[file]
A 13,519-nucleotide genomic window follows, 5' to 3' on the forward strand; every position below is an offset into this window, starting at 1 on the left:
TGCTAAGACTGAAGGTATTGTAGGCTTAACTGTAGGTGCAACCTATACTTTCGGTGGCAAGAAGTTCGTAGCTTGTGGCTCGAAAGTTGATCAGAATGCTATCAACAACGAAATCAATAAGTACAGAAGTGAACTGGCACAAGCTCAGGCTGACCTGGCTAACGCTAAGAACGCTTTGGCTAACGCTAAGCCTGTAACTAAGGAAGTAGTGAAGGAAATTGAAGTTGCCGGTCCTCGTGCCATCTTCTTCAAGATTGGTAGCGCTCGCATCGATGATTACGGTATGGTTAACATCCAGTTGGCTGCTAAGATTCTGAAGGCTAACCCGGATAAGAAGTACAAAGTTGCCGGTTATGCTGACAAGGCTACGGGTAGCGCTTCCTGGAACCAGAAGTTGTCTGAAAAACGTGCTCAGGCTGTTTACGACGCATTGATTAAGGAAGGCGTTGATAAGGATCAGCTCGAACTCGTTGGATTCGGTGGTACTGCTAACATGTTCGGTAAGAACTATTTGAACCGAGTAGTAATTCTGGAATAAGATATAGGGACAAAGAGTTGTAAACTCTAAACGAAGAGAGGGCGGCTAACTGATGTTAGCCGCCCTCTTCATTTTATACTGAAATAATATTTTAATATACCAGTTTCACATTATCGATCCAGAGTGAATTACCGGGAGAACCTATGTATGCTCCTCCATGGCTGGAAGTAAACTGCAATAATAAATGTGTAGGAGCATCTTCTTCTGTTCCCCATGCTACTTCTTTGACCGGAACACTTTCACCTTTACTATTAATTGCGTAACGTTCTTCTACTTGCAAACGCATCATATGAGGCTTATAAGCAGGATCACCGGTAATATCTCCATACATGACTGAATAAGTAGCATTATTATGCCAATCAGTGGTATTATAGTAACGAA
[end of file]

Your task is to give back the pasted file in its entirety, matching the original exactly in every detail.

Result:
A 13,519-nucleotide genomic window follows, 5' to 3' on the forward strand; every position below is an offset into this window, starting at 1 on the left:
TGCTAAGACTGAAGGTATTGTAGGCTTAACTGTAGGTGCAACCTATACTTTCGGTGGCAAGAAGTTCGTAGCTTGTGGCTCGAAAGTTGATCAGAATGCTATCAACAACGAAATCAATAAGTACAGAAGTGAACTGGCACAAGCTCAGGCTGACCTGGCTAACGCTAAGAACGCTTTGGCTAACGCTAAGCCTGTAACTAAGGAAGTAGTGAAGGAAATTGAAGTTGCCGGTCCTCGTGCCATCTTCTTCAAGATTGGTAGCGCTCGCATCGATGATTACGGTATGGTTAACATCCAGTTGGCTGCTAAGATTCTGAAGGCTAACCCGGATAAGAAGTACAAAGTTGCCGGTTATGCTGACAAGGCTACGGGTAGCGCTTCCTGGAACCAGAAGTTGTCTGAAAAACGTGCTCAGGCTGTTTACGACGCATTGATTAAGGAAGGCGTTGATAAGGATCAGCTCGAACTCGTTGGATTCGGTGGTACTGCTAACATGTTCGGTAAGAACTATTTGAACCGAGTAGTAATTCTGGAATAAGATATAGGGACAAAGAGTTGTAAACTCTAAACGAAGAGAGGGCGGCTAACTGATGTTAGCCGCCCTCTTCATTTTATACTGAAATAATATTTTAATATACCAGTTTCACATTATCGATCCAGAGTGAATTACCGGGAGAACCTATGTATGCTCCTCCATGGCTGGAAGTAAACTGCAATAATAAATGTGTAGGAGCATCTTCTTCTGTTCCCCATGCTACTTCTTTGACCGGAACACTTTCACCTTTACTATTAATTGCGTAACGTTCTTCTACTTGCAAACGCATCATATGAGGCTTATAAGCAGGATCACCGGTAATATCTCCATACATGACTGAATAAGTAGCATTATTATGCCAATCAGTGGTATTATAGTAACGAA